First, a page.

Rouge Tree: Drones in Urban Forestry

I attended a very cool seminar at the 2016 Partners in Community Forestry Conference about the recent use of drone technology in the field of urban forestry. The seminar was presented by Dan Staley, of Analemma Resources LLC. 

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Staley covered a variety of topics regarding drone use in urban forestry, including the current legal situation, the current capabilities of drone technology, and the start-up costs for a variety of different drones available for purchase.


The Rules
Currently, a homeowner’s private property rights extend 83 feet about ground level. Meaning that a person operating a drone would not legally be allowed to fly over a person’s property unless they were at least 83 feet above ground level. The current altitude flight limit is 400 feet above ground level. Drone operators are also legally required to keep the drone within visual line of site at all times during flight operation. However, all of these rules are difficult to enforce. Commercial businesses are required to have a certification in order to fly drones for profit. 


Drone Capabilities
Drones, or unmanned aerial vehicles (UAVs), are primarily used for surveillance in the field of forestry. However, the technology of cameras has now advanced to the point where drones can utilize infrared and multispectral cameras to perform a variety of new surveillance tasks. Infrared cameras can assess tree leaf temperatures to diagnose drought stress, insect infestation, deadwood, and more. Multispectral cameras can be used to identify tree species as the leaves of different tree species reflect different wavelengths of light.Additionally, drones are now being utilized for tree risk assessment, placing climber throwlines into trees, and for taking cool pictures. The utility of drones across all industries will only increase as technology improves.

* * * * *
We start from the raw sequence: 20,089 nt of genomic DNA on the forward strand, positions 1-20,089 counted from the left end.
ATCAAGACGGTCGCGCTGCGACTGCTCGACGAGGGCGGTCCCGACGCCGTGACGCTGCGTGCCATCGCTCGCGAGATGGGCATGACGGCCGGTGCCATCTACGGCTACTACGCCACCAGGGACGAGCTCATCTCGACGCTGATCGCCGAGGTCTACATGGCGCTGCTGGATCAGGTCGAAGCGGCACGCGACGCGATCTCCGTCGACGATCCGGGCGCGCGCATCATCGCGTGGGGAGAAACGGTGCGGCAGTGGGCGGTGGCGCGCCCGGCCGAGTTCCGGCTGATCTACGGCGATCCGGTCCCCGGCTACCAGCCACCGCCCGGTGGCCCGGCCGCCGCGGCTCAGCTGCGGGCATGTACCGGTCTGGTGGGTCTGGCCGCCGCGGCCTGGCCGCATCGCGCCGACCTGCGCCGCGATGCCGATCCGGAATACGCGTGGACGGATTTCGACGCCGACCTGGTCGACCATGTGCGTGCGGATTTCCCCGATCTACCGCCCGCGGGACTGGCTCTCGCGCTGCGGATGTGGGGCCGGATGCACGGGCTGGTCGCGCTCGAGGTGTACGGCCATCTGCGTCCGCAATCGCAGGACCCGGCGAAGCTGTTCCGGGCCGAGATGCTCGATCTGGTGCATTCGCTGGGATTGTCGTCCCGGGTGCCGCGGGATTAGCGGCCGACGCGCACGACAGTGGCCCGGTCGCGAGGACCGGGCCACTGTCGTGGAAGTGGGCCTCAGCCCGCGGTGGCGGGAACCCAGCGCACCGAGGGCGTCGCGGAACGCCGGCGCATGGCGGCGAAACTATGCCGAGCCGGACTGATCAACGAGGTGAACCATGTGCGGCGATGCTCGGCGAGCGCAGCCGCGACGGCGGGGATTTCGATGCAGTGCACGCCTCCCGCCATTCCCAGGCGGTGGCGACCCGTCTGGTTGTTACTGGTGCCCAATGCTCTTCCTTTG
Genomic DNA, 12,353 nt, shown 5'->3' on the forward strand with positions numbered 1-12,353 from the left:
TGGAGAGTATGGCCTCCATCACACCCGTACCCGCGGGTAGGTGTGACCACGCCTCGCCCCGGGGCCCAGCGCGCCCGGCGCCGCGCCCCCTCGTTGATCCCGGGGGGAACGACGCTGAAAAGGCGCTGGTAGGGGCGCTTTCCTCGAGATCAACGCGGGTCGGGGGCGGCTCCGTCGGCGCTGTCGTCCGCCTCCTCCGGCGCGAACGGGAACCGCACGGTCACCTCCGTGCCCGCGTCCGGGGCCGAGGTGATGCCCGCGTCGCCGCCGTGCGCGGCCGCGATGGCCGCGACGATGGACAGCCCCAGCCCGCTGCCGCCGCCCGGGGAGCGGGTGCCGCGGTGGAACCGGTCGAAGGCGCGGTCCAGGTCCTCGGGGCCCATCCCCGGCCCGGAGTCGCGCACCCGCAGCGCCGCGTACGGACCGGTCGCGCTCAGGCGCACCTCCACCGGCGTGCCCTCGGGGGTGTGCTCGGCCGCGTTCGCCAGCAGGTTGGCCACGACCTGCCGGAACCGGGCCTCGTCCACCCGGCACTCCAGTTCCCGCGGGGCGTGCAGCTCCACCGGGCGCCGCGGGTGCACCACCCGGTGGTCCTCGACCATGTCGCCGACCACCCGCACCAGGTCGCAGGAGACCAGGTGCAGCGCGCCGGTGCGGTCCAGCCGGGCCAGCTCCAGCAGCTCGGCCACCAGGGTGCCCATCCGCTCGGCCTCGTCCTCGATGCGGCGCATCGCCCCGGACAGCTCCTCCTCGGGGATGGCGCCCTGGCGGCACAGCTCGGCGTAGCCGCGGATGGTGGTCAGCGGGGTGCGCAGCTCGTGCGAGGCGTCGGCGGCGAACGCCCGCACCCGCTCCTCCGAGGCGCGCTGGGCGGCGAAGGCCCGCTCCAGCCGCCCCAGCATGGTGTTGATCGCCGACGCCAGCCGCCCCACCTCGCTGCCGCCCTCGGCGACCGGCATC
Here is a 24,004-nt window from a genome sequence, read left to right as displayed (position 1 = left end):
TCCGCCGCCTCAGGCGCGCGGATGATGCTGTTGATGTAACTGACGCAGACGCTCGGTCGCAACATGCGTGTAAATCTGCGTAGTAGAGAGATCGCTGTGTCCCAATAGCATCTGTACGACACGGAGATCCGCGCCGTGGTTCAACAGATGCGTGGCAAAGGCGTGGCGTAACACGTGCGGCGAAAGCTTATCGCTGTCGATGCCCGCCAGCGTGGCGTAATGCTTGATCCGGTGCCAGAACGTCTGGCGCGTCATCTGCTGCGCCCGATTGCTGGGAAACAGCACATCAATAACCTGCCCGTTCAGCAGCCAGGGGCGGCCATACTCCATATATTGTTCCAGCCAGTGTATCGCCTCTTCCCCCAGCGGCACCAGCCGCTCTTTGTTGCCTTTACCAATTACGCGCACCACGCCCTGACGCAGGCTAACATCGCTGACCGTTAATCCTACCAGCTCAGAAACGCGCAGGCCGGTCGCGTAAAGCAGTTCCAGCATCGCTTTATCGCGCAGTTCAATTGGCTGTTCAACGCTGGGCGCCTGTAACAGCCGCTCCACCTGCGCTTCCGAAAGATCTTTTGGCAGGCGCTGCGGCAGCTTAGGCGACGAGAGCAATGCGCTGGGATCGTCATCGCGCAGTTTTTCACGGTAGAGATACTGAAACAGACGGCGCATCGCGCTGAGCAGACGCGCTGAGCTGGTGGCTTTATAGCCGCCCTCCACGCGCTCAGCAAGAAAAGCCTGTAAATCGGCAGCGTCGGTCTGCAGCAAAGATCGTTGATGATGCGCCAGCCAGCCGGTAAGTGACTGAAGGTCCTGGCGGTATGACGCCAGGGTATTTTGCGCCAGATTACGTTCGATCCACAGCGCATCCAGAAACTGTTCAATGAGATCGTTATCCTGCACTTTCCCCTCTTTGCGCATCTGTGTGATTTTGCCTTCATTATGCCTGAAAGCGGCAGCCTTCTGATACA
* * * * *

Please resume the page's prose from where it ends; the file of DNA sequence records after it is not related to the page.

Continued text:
Cool but Costly
Unfortunately, the start-up costs for implementing drones into your business practices can get pretty expensive. Drone flying is an acquired skill that takes practice to perfect and crashing a high-end drone can be an expensive mistake. Staley recommended first buying a low-end drone for around $150, then an intermediate aircraft for ~$300, and finally a professional grade drone with spare parts, insurance, and a carrying case. The pro-grade drone and all of the aforementioned could run upwards of $2,000. These costs also do not include the high-end camera technology or the data analysis software needed to analyze infrared/multispectral images. Many drone operators choose to contract their data analysis duties to data service companies who are better equipped to deal large image renderings. Businesses that only need drone technology occasionally or one time only might want to consider hiring a professional drone pilot to complete their work for them to lower costs and eliminate the chance of crashing an expensive drone. The prospects presented by commercial and personal drone use are certainly interesting and in some cases worrying. It is likely we will see new laws and new anti-drone technology entering the market to combat wrongful use of drones in the near future. In any case, the existence of drones in urban forestry is opening up many new windows of opportunity and it will be fun to watch the future unfold! For more information on drone technology here in Indianapolis, visit www.precisionhawk.com
 

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